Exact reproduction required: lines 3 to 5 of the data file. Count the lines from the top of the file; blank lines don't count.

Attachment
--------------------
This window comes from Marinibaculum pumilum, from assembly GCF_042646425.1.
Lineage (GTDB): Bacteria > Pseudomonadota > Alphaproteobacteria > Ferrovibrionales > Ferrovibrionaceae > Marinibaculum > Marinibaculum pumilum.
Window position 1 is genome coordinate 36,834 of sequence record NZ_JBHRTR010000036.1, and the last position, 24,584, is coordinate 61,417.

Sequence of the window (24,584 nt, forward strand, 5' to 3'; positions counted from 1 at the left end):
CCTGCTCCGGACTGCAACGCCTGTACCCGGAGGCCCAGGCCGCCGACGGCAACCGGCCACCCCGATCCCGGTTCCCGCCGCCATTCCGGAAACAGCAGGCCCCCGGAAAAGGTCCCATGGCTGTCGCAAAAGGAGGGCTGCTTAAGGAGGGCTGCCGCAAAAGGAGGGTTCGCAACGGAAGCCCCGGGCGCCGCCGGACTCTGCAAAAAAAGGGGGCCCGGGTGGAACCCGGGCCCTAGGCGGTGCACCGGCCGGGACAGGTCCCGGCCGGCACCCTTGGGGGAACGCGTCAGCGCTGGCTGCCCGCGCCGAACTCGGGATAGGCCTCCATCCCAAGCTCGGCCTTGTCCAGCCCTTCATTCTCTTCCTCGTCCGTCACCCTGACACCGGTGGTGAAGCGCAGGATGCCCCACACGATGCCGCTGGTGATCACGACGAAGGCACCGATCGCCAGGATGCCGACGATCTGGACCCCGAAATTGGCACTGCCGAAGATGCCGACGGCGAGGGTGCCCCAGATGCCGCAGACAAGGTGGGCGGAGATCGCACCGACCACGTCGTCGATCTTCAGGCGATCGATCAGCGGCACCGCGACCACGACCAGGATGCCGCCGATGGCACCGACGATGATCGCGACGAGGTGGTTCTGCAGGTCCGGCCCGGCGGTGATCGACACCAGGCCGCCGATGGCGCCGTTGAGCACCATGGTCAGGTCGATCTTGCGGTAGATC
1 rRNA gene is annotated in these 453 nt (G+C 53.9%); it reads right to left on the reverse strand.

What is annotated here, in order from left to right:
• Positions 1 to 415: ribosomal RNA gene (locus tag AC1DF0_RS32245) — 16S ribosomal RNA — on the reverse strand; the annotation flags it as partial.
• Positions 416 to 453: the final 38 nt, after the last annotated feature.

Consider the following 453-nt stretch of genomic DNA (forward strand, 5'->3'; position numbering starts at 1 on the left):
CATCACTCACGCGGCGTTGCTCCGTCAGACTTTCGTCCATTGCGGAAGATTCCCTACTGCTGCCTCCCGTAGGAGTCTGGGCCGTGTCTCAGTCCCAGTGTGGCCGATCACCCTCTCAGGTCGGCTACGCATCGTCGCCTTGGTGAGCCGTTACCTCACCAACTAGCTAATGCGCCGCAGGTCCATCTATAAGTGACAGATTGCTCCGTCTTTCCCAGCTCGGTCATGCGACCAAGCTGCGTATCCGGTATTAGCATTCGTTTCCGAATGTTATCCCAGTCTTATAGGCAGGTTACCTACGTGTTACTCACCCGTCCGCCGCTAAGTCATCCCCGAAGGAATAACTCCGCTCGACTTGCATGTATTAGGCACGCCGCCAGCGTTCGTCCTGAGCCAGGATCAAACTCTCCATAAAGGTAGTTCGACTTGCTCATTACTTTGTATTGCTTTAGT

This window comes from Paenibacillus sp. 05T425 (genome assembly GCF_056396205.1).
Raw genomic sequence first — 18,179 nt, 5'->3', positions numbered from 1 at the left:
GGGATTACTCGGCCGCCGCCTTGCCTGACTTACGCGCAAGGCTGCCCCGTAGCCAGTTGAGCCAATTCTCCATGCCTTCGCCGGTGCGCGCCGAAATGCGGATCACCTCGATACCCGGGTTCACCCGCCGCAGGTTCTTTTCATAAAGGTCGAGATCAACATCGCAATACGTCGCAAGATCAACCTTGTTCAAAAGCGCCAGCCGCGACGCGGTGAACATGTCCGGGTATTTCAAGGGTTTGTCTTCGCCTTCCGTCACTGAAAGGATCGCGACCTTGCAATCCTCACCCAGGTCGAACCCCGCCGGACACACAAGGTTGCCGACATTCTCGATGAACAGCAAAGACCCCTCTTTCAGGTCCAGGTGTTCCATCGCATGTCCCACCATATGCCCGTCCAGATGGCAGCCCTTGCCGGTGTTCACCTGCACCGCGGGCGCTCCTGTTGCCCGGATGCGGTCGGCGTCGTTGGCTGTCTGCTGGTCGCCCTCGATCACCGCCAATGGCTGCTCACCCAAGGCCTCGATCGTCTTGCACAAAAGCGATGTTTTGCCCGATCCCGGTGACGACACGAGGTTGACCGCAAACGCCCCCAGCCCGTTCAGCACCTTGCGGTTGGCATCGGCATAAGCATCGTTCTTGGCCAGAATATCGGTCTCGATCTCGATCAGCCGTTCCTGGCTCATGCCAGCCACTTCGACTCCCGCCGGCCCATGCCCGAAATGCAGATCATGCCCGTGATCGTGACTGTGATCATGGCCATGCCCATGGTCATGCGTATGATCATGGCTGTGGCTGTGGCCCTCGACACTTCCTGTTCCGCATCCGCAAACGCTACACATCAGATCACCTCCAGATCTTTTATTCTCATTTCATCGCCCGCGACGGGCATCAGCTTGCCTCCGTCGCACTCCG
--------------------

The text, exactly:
Window position 1 is genome coordinate 36,834 of sequence record NZ_JBHRTR010000036.1, and the last position, 24,584, is coordinate 61,417.

Sequence of the window (24,584 nt, forward strand, 5' to 3'; positions counted from 1 at the left end):
CCTGCTCCGGACTGCAACGCCTGTACCCGGAGGCCCAGGCCGCCGACGGCAACCGGCCACCCCGATCCCGGTTCCCGCCGCCATTCCGGAAACAGCAGGCCCCCGGAAAAGGTCCCATGGCTGTCGCAAAAGGAGGGCTGCTTAAGGAGGGCTGCCGCAAAAGGAGGGTTCGCAACGGAAGCCCCGGGCGCCGCCGGACTCTGCAAAAAAAGGGGGCCCGGGTGGAACCCGGGCCCTAGGCGGTGCACCGGCCGGGACAGGTCCCGGCCGGCACCCTTGGGGGAACGCGTCAGCGCTGGCTGCCCGCGCCGAACTCGGGATAGGCCTCCATCCCAAGCTCGGCCTTGTCCAGCCCTTCATTCTCTTCCTCGTCCGTCACCCTGACACCGGTGGTGAAGCGCAGGATGCCCCACACGATGCCGCTGGTGATCACGACGAAGGCACCGATCGCCAGGATGCCGACGATCTGGACCCCGAAATTGGCACTGCCGAAGATGCCGACGGCGAGGGTGCCCCAGATGCCGCAGACAAGGTGGGCGGAGATCGCACCGACCACGTCGTCGATCTTCAGGCGATCGATCAGCGGCACCGCGACCACGACCAGGATGCCGCCGATGGCACCGACGATGATCGCGACGAGGTGGTTCTGCAGGTCCGGCCCGGCGGTGATCGACACCAGGCCGCCGATGGCGCCGTTGAGCACCATGGTCAGGTCGATCTTGCGGTAGATC